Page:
Working-class couple Valerie (Kathy Burke) and Ray (Ray Winstone, pictured) are trapped in a cycle of alcoholism, drug abuse and horrific domestic violence. Sharing their South London council flat with Valerie's junkie brother Billy (Charlie Creed-Miles) and mother (Laila Morse - EastEnders' Big Mo), the pair act out their roles as abuser and victim with a bleak inevitabililty, with small flashes of tenderness making their predicament all the more heartbreaking to witness. After yet another brutal beating at Ray's hands, Valerie contemplates breaking free of her drudge-like existence, but can she ever really escape?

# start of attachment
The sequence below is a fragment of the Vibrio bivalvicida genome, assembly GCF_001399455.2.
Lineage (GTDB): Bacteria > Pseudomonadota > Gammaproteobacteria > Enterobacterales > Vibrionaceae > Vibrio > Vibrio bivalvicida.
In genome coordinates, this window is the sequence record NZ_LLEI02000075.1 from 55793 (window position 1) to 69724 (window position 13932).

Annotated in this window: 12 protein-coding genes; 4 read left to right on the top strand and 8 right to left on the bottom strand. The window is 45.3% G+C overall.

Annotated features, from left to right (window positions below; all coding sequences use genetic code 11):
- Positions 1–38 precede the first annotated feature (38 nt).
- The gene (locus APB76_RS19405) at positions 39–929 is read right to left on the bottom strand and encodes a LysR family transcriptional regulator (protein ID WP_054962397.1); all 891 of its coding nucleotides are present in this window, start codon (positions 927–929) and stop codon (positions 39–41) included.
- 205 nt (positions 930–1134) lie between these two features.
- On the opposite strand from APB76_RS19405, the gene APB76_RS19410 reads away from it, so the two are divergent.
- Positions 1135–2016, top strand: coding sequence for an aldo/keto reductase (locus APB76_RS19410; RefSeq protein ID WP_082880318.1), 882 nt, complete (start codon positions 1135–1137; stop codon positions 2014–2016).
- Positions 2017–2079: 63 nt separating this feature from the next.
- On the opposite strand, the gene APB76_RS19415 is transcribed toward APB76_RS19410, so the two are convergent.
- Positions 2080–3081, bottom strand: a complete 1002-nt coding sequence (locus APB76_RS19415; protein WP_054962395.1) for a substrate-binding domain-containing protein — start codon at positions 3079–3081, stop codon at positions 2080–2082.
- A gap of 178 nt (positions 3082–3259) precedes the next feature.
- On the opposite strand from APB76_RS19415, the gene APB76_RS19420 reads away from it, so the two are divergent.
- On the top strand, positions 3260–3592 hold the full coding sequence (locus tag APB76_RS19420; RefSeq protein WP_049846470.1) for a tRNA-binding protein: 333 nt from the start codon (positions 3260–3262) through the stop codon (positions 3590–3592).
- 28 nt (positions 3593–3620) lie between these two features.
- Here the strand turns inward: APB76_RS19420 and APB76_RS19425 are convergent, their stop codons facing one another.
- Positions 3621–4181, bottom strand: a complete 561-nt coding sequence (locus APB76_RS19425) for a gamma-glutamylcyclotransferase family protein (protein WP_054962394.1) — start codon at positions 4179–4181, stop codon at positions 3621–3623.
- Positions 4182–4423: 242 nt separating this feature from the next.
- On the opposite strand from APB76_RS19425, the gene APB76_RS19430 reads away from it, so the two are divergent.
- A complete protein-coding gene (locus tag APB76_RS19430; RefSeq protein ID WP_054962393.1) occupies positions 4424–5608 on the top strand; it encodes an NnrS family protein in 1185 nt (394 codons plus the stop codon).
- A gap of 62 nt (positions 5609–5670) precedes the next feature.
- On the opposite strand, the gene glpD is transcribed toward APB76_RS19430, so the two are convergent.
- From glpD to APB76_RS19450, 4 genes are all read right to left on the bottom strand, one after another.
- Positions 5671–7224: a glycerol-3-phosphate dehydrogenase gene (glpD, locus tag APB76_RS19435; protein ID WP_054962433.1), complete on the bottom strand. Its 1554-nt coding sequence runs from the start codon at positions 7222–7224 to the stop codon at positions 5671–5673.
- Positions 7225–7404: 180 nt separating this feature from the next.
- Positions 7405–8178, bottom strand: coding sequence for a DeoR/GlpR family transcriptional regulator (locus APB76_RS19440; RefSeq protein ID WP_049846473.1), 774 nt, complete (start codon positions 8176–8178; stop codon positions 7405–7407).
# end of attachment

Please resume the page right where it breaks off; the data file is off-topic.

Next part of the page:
In his directorial debut, which he dedicated to his father, Gary Oldman created a powerful, complex drama that offers no easy answers. The violence is never excused or whitewashed, but nor is Ray a typical pantomime villain, and the self-fulfilling, cyclical nature of domestic abuse is hammered home to the audience. Released in 1997, the performances from Winstone and Burke (who won Best Actress at Cannes) are extraordinary and, while at times it can be difficult to watch, this is an absorbing and utterly compelling take on the British "kitchen-sink" genre.